Payment terms extended by survey respondents in Indonesia are notably more relaxed than last year. Does loosing terms on export sales reflect a need to limit the fall off in export demand?
GDP growth in Indonesia, the biggest economy in Southeast Asia, is forecast to remain above 5% in the next two years. Growth will be mainly driven by domestic demand, as export growth will continue to be adversely impacted by lower demand from China (especially for commodities). However, exports account for just 22% of GDP, which makes Indonesia less susceptible to global trade downturns than some other Southeast Asian countries. In any case, the robust domestic sector would moderate the impact.
B2B sales on credit increased slightly over the past year, well below the regional average
Current survey data In Indonesia shows a slight increase in the volume of B2B sales made on credit by respondents over the past year (+1.2%, vs. +7.4% at regional level). This amounts to 46.7% of the total value of B2B sales of respondents in the country (up from 45.5% last year). This is well below the 55.5% regional average. On the other hand, 53.3% of the value of B2B sales were made on a cash basis (down from 54.5% one year ago). It is worth noting that, in terms of value of B2B trade on credit, Indonesia ranks third of the countries surveyed in Asia Pacific, after Taiwan (42.8% of credit-based sales) and China (44.3%).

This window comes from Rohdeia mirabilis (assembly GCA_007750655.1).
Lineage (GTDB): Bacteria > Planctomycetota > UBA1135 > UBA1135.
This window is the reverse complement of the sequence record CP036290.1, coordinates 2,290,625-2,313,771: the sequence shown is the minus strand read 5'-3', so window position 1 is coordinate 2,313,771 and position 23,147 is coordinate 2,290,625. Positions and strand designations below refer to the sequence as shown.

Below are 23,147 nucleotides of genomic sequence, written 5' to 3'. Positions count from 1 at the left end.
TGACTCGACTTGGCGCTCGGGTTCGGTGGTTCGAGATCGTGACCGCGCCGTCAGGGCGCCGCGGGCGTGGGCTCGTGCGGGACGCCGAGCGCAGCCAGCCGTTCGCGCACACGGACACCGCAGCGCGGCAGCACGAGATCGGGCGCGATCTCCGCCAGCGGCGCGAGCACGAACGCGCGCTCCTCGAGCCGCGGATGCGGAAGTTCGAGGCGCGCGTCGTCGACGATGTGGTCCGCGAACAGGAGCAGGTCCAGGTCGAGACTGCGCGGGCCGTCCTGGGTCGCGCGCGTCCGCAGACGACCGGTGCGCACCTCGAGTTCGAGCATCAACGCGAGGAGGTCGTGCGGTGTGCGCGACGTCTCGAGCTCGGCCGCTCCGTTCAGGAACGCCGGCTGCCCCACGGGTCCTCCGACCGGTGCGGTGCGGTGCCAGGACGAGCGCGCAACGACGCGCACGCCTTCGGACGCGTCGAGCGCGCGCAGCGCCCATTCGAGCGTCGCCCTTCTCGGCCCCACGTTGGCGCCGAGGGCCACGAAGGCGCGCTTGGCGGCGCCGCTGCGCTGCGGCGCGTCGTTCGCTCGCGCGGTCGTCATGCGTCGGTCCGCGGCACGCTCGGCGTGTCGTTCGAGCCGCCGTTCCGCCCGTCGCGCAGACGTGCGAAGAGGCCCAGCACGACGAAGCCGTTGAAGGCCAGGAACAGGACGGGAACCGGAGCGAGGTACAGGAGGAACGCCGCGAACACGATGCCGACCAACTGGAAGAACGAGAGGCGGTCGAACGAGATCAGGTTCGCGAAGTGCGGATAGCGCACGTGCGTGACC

Notably more liberal payment terms to increase export sales
Average payment terms extended by Indonesian respondents to B2B customers appear to be markedly more lenient than one year ago. At 34 days, payment terms in Indonesia were, on average, 11 days longer this year than in last year’s survey. This may reflect a need to loosen terms on export sales, to limit the fall off in export demand. The average terms recorded in Indonesia are near the 32 days average for the region. Only Japan (averaging 41 days), and Taiwan (45 days) have longer average payment terms.
Reserving for bad debts most often used credit management practice
41% of respondents in Indonesia (compared to 33% in Asia Pacific) reported that their credit management policy is chiefly based on reserving against bad debts. Other credit management techniques used more often by Indonesian respondents than by their peers in Asia Pacific are monitoring the payment default risk of their buyers (reported by 34% of respondents in the country vs. 29% at regional level) and requesting secure forms of payment (33% of respondents in Indonesia, compared to 26% in Asia Pacific).
Respondents in Indonesia more likely to take measures to reduce cash outflows then respondents in Asia Pacific overall
Payment practices of the B2B customers of respondents in Indonesia did not change markedly over the past year. Survey data shows an average of 33.8% of the total value of B2B invoices issued by respondents in the country remained unpaid by the due date (regional average 29.8%). On average, it took Indonesian respondents 3 days longer than the invoiced term to collect past due invoices (no marked change over the past year). In order to avoid liquidity issues caused by late payments by their customers, more respondents in Indonesia (45%) than at regional level (39%) needed to take measures to minimize cash outflows. The corrective measures taken by Indonesian respondents appeared to have a positive effect on the management of uncollectable receivables. Bad debt write offs in Indonesia remained relatively stable at 1.9% of B2B receivables compared to 2.0% last year.
Indonesian respondents more optimistic about future trend in payment practices than their peers in the region